Chrysler Voyager - Consumer Reports

Current Model
Chrysler is splitting its minivan offering with the Voyager, a lower-cost version of the Pacifica. The Voyager takes over for the L and LX trim levels, which account for about a third of Pacificas sold, thereby offering a more affordable entry into the minivan line.
It essentially replaced the discontinued Dodge Grand Caravan. It uses the same 3.6-liter V6 engine as the Pacifica, matched with a nine-speed automatic transmission that routes power to the front wheels. That combination delivers good power in the Pacifica, where it returned 21 mpg overall. FCW and AEB with pedestrian detection are optional; these features come standard on the Pacifica. The 2022 Voyager is a fleet-only model.
Road Test
Predicted Reliability
Predicted Owner Satisfaction
2020-2021
2020 Redesign Year
Chrysler brought back the Voyager in 2020 to split its minivan offering as a lower-cost version of the Pacifica. The Voyager takes over for the L and LX trim levels, which account for about a third of Pacificas sold, thereby offering a more affordable entry into the minivan line.
It uses the same 3.6-liter V6 engine as the Pacifica, matched with a nine-speed automatic transmission. That combination delivers good power in the Pacifica, where it returned 21 mpg overall. The Voyager does not offer key advanced safety systems, such as forward collision warning or automatic emergency braking. At least, blind spot warning is optional. 
$28,475 - $32,625
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$26,325 - $29,550
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2001-2003
2001 Redesign Year
The Voyager, and its twin the Dodge Caravan, was redesigned for 2001. Although engine power increased, acceleration remains lackluster and fuel economy unimpressive with the popular 3.3-liter, 180-hp V6.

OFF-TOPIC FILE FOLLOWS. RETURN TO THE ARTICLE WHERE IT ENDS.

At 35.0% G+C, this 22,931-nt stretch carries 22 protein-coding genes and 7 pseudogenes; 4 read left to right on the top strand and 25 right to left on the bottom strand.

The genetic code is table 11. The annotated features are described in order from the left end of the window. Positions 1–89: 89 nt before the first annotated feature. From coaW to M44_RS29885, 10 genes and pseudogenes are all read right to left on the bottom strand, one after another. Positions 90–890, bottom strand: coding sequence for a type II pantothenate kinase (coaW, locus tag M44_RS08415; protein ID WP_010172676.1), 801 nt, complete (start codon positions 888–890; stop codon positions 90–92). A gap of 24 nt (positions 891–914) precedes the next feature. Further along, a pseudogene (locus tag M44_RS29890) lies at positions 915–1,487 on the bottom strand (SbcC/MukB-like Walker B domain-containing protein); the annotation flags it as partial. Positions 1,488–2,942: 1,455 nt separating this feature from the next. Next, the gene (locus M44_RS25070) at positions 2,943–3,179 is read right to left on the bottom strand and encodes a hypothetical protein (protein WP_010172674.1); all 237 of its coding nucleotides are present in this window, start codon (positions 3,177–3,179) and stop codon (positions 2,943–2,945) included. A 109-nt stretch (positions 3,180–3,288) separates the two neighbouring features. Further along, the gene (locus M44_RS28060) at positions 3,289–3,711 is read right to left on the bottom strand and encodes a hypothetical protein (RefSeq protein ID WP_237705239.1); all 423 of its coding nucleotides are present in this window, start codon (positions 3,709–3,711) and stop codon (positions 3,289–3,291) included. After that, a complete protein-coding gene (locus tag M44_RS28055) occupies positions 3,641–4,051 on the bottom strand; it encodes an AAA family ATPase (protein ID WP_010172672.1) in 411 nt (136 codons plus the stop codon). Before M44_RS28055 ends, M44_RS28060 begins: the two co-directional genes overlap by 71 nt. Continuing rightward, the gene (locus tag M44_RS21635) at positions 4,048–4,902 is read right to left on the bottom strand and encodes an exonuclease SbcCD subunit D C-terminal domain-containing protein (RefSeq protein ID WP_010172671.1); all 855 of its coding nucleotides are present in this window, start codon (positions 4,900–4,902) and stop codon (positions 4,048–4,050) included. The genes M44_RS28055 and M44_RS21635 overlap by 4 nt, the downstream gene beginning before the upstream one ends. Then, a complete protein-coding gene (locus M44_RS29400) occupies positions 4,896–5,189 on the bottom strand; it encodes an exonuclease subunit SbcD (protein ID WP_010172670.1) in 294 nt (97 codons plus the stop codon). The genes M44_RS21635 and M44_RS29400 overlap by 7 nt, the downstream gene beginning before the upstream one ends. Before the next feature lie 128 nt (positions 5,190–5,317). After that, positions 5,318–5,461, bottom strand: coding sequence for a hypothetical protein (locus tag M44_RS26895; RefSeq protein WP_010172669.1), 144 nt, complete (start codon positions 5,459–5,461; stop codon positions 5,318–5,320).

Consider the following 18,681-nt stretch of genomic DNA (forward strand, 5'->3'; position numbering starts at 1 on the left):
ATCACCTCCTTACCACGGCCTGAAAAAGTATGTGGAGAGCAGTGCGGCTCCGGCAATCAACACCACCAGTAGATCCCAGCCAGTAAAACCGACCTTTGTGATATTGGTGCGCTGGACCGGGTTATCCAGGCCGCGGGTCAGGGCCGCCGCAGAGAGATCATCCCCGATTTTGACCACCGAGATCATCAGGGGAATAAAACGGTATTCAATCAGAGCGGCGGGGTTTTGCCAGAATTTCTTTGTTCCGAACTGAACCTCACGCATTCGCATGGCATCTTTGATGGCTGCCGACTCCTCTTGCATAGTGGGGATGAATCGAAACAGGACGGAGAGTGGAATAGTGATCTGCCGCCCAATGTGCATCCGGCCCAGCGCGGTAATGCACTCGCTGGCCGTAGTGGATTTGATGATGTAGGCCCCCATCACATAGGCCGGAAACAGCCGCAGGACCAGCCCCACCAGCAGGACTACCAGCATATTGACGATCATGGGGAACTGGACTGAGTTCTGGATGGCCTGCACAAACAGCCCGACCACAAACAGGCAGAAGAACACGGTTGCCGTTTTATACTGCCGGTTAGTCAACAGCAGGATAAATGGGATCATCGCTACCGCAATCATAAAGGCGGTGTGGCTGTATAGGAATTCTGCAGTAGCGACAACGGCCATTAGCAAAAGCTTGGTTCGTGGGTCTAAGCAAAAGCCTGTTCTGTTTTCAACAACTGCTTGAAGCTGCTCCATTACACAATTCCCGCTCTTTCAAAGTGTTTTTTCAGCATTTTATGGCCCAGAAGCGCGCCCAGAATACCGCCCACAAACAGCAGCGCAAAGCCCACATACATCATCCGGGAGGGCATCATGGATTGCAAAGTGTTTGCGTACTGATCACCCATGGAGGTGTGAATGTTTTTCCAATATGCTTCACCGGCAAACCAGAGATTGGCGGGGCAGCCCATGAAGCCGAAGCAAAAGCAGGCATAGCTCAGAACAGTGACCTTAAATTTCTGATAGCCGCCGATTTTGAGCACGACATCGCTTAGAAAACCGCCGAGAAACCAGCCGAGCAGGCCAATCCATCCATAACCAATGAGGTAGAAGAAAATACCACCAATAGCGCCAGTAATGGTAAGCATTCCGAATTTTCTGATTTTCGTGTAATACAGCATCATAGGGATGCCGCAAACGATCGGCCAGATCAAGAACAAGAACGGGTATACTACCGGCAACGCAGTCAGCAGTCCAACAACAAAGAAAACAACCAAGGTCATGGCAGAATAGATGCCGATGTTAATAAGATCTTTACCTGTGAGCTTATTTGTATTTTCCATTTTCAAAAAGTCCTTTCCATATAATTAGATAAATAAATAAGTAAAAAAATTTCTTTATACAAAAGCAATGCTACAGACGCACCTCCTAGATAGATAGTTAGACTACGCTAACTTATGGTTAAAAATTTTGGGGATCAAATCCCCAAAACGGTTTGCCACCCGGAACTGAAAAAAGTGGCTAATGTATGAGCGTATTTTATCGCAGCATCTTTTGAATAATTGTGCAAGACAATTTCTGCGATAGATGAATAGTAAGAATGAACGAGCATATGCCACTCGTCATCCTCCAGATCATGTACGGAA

A harsh and unresponsive 2.4-liter, 150-hp four-cylinder, shared with the PT Cruiser, continues as the base engine. Powertrain shortcomings aside, the Voyager rides fairly comfortably, and its handling is secure. The third-row seat is a handy 50/50 split bench that's fairly easy to remove, though not as versatile as some competitors' fold-into-the-floor designs. An entry-level eC model joined the lineup for 2002. Optional power-adjustable pedals were also added.
$4,200
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$3,100 - $3,475
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$3,100 - $3,150
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2000
All Voyagers became Chryslers since the Plymouth brand was phased out. The Chrysler Voyager/Dodge Caravan twins are still competitive.
They ride fairly quietly and handle reasonably well. A handy second, left-side sliding door is optional, but power operation isn't offered. The 3.3-liter, 158-hp V6 is the engine to choose. Other engine choices are a 2.4-liter four-cylinder and a 3.0-liter V6. The front seats provide decent support. The middle and rear seats are easy to unhitch for maximum cargo room. They're very heavy, but small wheels make them easier to move.
$2,825 - $3,000
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